This incredible footage shows the wormlike tongue of a massive alligator snapping turtle which is used to suck fish into the gaping mouth of the underwater creature.
Once in range of the alligator turtle’s large and powerful jaws, the fish has no chance, as can be seen in these shots, which show the entire creature in a tank at the Ikeda Zoo in Japan.
The zoo is currently closed because of the risk of a highly pathogenic outbreak of avian flu in the area, but the zoo has been keeping followers content by sharing images of their favourite zoo animals.
The fascinating creature with its wormlike tongue is the largest freshwater turtle in the world based on weight, capable of exceeding 250 lb or 113. They also have a lifespan that can last up to 200 years, although a lifespan of between 80 and 120 is more normal.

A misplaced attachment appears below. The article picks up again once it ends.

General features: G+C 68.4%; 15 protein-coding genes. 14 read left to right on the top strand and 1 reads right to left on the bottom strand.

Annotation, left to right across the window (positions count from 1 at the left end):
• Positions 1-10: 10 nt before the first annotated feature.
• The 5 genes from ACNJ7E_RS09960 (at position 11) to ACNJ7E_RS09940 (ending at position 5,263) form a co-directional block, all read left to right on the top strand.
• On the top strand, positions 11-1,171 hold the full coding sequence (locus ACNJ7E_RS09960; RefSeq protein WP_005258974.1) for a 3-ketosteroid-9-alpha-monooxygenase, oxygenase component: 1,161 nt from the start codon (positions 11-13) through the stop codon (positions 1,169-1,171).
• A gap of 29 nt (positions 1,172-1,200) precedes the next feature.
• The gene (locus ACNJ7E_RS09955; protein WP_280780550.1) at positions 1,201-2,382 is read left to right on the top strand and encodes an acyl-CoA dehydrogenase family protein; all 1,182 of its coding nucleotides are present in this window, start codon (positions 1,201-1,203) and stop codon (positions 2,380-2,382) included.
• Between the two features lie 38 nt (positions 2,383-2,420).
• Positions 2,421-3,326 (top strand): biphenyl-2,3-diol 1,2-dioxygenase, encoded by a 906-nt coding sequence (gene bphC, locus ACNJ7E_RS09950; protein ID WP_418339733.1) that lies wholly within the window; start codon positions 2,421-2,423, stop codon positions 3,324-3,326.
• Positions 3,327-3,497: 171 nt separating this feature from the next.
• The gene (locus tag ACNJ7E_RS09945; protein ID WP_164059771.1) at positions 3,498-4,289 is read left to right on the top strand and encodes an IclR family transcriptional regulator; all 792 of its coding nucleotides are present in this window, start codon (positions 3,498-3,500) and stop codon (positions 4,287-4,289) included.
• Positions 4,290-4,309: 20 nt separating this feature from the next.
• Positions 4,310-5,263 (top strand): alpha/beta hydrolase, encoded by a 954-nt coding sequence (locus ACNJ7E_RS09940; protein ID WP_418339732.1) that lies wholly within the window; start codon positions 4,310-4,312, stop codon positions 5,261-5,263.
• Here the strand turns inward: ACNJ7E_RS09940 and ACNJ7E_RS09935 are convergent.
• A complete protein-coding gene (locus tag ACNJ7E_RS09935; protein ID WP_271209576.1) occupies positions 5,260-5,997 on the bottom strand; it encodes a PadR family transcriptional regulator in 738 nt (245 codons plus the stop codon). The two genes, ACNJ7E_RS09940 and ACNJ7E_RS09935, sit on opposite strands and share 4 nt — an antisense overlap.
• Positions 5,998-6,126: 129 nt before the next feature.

In captivity, they rarely seem to live more than around 70 years.
The zoo in Kyoyama, in Okayama City, was the first privately run zoo in Japan and has been in existence for over 70 years.
The alligator snapping turtle ( (Macrochelys temminckii) is native to freshwater habitats in the United States and is described as an opportunist fee that is almost exclusively carnivorous.
It uses its wormlike appendage in its mouth to catch the food but will also happily feed on carrion.
Many eat fish but they also eat birds, insects, snails and snakes, and also anything seen swimming in the water which reportedly in the parties included opossums, raccoons and armadillos. Larger snapping turtles have also been known to kill and eat alligators.
Its worm-like appendage is its main method of catching its prey though, which looks like a small pink worm in the back of its mouth and is used to lure prey to within striking distance.
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